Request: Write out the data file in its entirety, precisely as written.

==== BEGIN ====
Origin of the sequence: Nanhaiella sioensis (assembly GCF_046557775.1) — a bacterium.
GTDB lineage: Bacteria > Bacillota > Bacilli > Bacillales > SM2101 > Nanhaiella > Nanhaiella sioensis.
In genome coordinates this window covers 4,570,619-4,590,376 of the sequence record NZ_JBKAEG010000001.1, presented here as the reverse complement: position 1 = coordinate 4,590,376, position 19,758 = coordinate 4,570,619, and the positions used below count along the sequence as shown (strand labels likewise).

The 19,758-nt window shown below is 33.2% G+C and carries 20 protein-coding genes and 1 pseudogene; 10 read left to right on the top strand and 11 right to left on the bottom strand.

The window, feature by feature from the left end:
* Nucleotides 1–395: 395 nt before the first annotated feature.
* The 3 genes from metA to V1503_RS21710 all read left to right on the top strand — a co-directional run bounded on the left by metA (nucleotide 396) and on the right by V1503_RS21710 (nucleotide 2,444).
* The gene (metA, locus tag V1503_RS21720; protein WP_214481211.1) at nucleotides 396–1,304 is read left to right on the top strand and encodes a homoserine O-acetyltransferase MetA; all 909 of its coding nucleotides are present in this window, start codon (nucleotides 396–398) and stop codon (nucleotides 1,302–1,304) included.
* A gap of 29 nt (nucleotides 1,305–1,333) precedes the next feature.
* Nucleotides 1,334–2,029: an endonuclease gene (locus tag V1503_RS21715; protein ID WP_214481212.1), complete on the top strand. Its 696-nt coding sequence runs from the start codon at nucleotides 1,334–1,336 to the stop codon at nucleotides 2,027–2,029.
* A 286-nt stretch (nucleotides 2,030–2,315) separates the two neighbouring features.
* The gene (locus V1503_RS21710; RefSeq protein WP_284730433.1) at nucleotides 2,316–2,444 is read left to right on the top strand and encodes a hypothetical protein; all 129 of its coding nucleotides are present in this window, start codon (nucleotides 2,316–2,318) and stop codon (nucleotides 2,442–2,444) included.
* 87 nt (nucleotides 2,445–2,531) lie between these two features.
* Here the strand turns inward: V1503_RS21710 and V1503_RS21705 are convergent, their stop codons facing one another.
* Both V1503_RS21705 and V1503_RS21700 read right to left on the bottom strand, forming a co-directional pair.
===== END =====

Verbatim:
Origin of the sequence: Nanhaiella sioensis (assembly GCF_046557775.1) — a bacterium.
GTDB lineage: Bacteria > Bacillota > Bacilli > Bacillales > SM2101 > Nanhaiella > Nanhaiella sioensis.
In genome coordinates this window covers 4,570,619-4,590,376 of the sequence record NZ_JBKAEG010000001.1, presented here as the reverse complement: position 1 = coordinate 4,590,376, position 19,758 = coordinate 4,570,619, and the positions used below count along the sequence as shown (strand labels likewise).

The 19,758-nt window shown below is 33.2% G+C and carries 20 protein-coding genes and 1 pseudogene; 10 read left to right on the top strand and 11 right to left on the bottom strand.

The window, feature by feature from the left end:
* Nucleotides 1–395: 395 nt before the first annotated feature.
* The 3 genes from metA to V1503_RS21710 all read left to right on the top strand — a co-directional run bounded on the left by metA (nucleotide 396) and on the right by V1503_RS21710 (nucleotide 2,444).
* The gene (metA, locus tag V1503_RS21720; protein WP_214481211.1) at nucleotides 396–1,304 is read left to right on the top strand and encodes a homoserine O-acetyltransferase MetA; all 909 of its coding nucleotides are present in this window, start codon (nucleotides 396–398) and stop codon (nucleotides 1,302–1,304) included.
* A gap of 29 nt (nucleotides 1,305–1,333) precedes the next feature.
* Nucleotides 1,334–2,029: an endonuclease gene (locus tag V1503_RS21715; protein ID WP_214481212.1), complete on the top strand. Its 696-nt coding sequence runs from the start codon at nucleotides 1,334–1,336 to the stop codon at nucleotides 2,027–2,029.
* A 286-nt stretch (nucleotides 2,030–2,315) separates the two neighbouring features.
* The gene (locus V1503_RS21710; RefSeq protein WP_284730433.1) at nucleotides 2,316–2,444 is read left to right on the top strand and encodes a hypothetical protein; all 129 of its coding nucleotides are present in this window, start codon (nucleotides 2,316–2,318) and stop codon (nucleotides 2,442–2,444) included.
* 87 nt (nucleotides 2,445–2,531) lie between these two features.
* Here the strand turns inward: V1503_RS21710 and V1503_RS21705 are convergent, their stop codons facing one another.
* Both V1503_RS21705 and V1503_RS21700 read right to left on the bottom strand, forming a co-directional pair.